Parents and Teens

By Shefali Tsabary, PhD Posted September 15, 2014 under Guest Authors

When teens misbehave, act in a juvenile manner, talk disrespectfully, or yell at us, it can be utterly frustrating to a parent.

If a teen’s behavior deteriorates further—into failing classes, going behind our back, lying or – heaven forbid – stealing, the connection we inherently have with them can quickly morph into anger and perhaps even rage. And sometimes, we find that a part of us wants to disown our own child.

In other words, as a teen’s behavior spirals downhill, the child we love so much can become our worst nightmare.

Parenting tends to revolve around either requiring children to “toe the line,” or letting them run wild as we tell them we want them to grow up to be a “free spirit.” However, neither polarity works. As a clinical child psychologist in New York City, I’ve had an opportunity to witness firsthand, in countless homes, how strictly disciplining our children doesn’t work anymore than a laissez faire approach to raising children works.

And, too, from my own experience with my daughter, I saw that none of the popular methods of raising children—the tricks and tips of the countless books on bookstore shelves—are truly effective. Which is what led me to stumble upon what I call “conscious” parenting.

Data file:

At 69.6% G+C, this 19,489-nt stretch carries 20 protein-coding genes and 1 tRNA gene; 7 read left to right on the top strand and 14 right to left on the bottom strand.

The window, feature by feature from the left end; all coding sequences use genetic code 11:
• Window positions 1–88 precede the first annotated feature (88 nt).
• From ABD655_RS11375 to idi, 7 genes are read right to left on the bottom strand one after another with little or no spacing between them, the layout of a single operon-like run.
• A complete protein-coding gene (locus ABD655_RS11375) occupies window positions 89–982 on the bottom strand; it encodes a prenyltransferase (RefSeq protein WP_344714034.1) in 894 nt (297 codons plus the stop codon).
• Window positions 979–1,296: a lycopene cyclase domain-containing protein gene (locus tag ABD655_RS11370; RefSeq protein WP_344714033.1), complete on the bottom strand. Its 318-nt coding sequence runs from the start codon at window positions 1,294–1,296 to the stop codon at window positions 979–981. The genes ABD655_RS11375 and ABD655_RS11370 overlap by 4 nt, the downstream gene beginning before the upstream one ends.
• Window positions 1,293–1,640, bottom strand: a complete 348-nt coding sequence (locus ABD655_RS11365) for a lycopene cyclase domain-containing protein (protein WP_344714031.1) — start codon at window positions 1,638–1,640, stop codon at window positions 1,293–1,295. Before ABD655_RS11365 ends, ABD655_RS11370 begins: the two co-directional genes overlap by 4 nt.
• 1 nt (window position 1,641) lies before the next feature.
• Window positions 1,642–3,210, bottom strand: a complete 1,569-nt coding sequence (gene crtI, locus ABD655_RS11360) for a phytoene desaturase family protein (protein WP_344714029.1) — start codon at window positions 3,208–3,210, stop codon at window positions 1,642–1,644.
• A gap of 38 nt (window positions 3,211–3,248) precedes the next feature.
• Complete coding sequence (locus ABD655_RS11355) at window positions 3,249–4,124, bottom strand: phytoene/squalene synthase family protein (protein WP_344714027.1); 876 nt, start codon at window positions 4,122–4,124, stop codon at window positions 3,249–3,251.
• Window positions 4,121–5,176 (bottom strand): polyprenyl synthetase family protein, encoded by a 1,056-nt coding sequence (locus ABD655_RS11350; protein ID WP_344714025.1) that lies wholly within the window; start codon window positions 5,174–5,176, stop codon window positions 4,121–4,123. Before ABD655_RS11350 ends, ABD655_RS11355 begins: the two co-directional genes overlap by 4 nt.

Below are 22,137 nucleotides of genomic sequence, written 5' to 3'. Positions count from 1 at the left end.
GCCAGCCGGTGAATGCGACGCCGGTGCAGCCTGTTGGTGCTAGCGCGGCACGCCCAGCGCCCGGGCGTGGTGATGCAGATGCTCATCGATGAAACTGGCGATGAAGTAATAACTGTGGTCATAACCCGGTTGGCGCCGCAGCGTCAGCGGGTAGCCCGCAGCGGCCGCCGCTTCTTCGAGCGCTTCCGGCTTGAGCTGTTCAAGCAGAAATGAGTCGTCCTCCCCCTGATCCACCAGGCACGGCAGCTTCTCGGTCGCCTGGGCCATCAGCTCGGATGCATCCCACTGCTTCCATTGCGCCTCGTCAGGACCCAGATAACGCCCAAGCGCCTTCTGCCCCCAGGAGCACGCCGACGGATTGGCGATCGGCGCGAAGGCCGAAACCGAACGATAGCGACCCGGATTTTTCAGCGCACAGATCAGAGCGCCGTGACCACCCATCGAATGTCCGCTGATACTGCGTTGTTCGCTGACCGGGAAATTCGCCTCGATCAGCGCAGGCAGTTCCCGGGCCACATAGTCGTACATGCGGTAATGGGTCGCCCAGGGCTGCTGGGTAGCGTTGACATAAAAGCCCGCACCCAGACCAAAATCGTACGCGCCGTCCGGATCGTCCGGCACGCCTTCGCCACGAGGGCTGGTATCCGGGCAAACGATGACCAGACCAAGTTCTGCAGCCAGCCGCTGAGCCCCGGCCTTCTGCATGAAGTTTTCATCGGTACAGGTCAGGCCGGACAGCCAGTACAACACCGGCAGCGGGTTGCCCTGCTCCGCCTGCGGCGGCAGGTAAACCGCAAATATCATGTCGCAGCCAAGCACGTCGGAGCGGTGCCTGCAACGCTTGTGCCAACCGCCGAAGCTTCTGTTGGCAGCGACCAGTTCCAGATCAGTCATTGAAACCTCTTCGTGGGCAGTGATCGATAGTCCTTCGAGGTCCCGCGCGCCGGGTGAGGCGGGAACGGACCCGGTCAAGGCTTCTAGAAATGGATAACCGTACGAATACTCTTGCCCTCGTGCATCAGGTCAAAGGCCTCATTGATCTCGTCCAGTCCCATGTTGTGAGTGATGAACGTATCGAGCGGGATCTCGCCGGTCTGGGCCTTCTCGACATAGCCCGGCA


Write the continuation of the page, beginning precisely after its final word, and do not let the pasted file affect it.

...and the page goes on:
We all hope that our children will grow up to be aware. By “aware,” I mean that we want our children to know their own mind and be able to connect from the heart. We want our teens to be young adults who can both hear their own inner voice and also express it. We want them to value themselves, believe in themselves and love what they do. Plus, when we love ourselves and our lives, we are in a far better position to love others and want to make their lives better.

For a teen to find fulfillment, it’s crucial they discover the difference between their heartfelt feelings and the tendency we all have – until we learn to train ourselves otherwise – to react to situations with untamed emotion. In other words, a child who grows up to be true to themselves, contributing to their family and the broader society in their own special way, becomes a teen who engages in self-discovery coupled with emotional containment and self-regulation.

With a self-disciplined teen, no one has to be on their case. They don’t require shaming or guilt-tripping to get them to do things. There’s never a need to instill fear in them, be angry with them, ground them or inflict any form of punishment upon them.

Conscious parenting doesn’t resort to discipline—ever. Instead, it’s built on the two pillars of consequences and connection.

The moment I mention “consequences,” many of us tend to think in terms of how we need to “figure out a consequence” for what our child may have done. But when we, as parents, step in to devise what we call a “consequence,” we aren’t allowing consequences to do their vital work. In fact, we’re doing the very opposite. We’ve resorted to punishment—and punishment always builds resentment, which doesn’t bode well for a child’s chances of growing up to be self-regulating.

Consequences should never be imposed. They aren’t something we have to think about or “give” our child; rather, they are the natural outcome of a person’s behavior. When consequences are allowed to do their important work, a child learns from the simple correlation of cause and effect.

For instance, if a teen speaks to us in an ugly fashion, where’s the connection between taking away their computer or cell phone? These aren’t consequences, but impositions that will be resented and generate further hostility and negative conduct, eventually leading to either depression or truly dysfunctional behavior.